Yes, people worry about food, Mr. Hagedorn

We’re not sure what was going through Rep. Jim Hagedorn’s mind last week when he spoke to the Kiwanis Club in Worthington. Talking about the importance of agriculture in America, Hagedorn, the First District Republican, said, “Nobody [in America] goes to sleep at night wondering if they’ll be able to feed their families.”

Really?

We think the volunteers at the New Ulm Food Shelf might beg to differ. They provide food to about 150 families a month, families that are indeed worried about where the next meal comes from.

The United Way of Brown County would beg to differ. The United Way is setting up a program called Project Lunchbox that, starting next school year, will provide weekend meals and snacks for students in District 88 who might not have much to eat at home. They depend on the school for breakfasts and lunches each school day, but the weekends can be hungry times for them.

According to the Worthington Globe, Hagedorn was referring to the vast arrays of good, nutritious food in American grocery stores, compared to some other countries. But you need money to get the food in the stores, and a lot of people don’t have enough. They may be people who have lost their jobs, or had a major car repair expense, or got sick and have big medical bills. They may be senior citizens on fixed incomes who have seen the cost of living exceed their monthly budget, and have to decide sometimes between paying for their monthly prescriptions or paying for food.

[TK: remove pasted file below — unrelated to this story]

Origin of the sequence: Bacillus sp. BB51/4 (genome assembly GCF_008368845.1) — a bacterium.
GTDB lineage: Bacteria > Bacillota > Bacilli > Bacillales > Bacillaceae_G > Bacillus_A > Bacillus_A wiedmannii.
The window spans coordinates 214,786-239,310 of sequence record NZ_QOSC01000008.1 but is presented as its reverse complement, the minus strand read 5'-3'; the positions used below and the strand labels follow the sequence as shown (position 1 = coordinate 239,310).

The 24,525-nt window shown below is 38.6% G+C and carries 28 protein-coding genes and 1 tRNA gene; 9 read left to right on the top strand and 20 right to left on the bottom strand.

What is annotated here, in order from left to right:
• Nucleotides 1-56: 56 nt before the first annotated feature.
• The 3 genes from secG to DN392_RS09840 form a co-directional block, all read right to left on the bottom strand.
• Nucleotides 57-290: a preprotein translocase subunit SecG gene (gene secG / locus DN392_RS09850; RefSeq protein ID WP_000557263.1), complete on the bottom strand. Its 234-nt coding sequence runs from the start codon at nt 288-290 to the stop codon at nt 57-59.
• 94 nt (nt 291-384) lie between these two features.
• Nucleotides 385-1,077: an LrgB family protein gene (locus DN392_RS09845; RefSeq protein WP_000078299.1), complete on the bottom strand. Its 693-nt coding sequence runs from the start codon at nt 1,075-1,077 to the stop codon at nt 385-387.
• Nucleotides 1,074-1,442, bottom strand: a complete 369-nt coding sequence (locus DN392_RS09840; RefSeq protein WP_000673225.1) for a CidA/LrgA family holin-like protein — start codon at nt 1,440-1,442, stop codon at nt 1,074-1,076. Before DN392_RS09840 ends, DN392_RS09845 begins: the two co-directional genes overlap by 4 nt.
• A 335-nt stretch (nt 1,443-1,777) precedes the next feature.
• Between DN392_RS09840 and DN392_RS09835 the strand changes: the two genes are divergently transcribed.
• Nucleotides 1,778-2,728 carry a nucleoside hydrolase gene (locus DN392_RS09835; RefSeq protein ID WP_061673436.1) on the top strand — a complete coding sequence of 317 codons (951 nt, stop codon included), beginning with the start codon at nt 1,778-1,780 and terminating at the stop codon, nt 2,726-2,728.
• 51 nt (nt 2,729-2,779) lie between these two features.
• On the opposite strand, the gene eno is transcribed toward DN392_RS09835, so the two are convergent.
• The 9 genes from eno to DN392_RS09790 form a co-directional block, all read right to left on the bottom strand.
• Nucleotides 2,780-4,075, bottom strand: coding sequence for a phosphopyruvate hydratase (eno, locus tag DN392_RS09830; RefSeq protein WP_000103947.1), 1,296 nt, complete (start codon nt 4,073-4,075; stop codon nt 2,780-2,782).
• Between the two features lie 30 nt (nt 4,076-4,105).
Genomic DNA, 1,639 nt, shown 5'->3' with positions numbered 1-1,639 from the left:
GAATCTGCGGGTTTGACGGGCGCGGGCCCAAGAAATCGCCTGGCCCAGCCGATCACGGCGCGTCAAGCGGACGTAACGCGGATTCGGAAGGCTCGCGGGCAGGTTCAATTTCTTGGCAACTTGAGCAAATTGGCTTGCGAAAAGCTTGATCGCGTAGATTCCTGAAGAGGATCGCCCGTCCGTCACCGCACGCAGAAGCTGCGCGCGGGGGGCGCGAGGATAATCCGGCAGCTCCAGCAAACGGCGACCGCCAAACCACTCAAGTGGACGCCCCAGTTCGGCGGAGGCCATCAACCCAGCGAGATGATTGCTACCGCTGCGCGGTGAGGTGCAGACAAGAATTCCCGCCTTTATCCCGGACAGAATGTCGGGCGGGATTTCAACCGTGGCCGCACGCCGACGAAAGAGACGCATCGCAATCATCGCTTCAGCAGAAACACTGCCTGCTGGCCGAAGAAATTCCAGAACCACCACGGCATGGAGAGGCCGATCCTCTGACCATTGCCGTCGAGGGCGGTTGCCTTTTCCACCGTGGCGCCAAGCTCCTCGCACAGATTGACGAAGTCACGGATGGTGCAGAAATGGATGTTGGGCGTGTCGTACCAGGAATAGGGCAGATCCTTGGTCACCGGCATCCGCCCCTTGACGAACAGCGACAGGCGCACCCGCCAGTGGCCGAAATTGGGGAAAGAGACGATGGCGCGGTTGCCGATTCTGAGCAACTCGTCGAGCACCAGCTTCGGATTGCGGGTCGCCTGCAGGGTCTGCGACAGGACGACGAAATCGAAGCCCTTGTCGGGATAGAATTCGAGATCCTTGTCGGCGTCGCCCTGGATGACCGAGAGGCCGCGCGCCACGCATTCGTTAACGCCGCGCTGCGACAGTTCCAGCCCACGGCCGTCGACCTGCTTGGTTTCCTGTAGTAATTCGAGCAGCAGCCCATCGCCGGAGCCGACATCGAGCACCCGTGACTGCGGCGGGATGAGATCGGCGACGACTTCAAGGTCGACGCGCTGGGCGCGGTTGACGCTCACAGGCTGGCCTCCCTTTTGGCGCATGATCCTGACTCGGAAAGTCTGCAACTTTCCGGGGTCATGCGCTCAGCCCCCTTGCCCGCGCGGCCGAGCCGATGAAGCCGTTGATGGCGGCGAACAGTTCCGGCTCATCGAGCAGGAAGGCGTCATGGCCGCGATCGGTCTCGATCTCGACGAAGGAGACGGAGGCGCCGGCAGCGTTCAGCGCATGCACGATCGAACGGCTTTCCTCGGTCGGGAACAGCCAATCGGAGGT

Some of them, ironically, may be farm families, who grow the cornucopia of food that we see in the grocery stores, but are seeing their own annual income tumble thanks to low farm commodity prices and the impact of President Donald Trump’s trade wars.

We’re sure Mr. Hagedorn is well aware of these facts. We hope he is. Maybe the words about hunger just popped out of his mouth before he had a chance to think about how they sounded.

That’s why “Engage Brain Before Putting Mouth In Gear” is such good advice.

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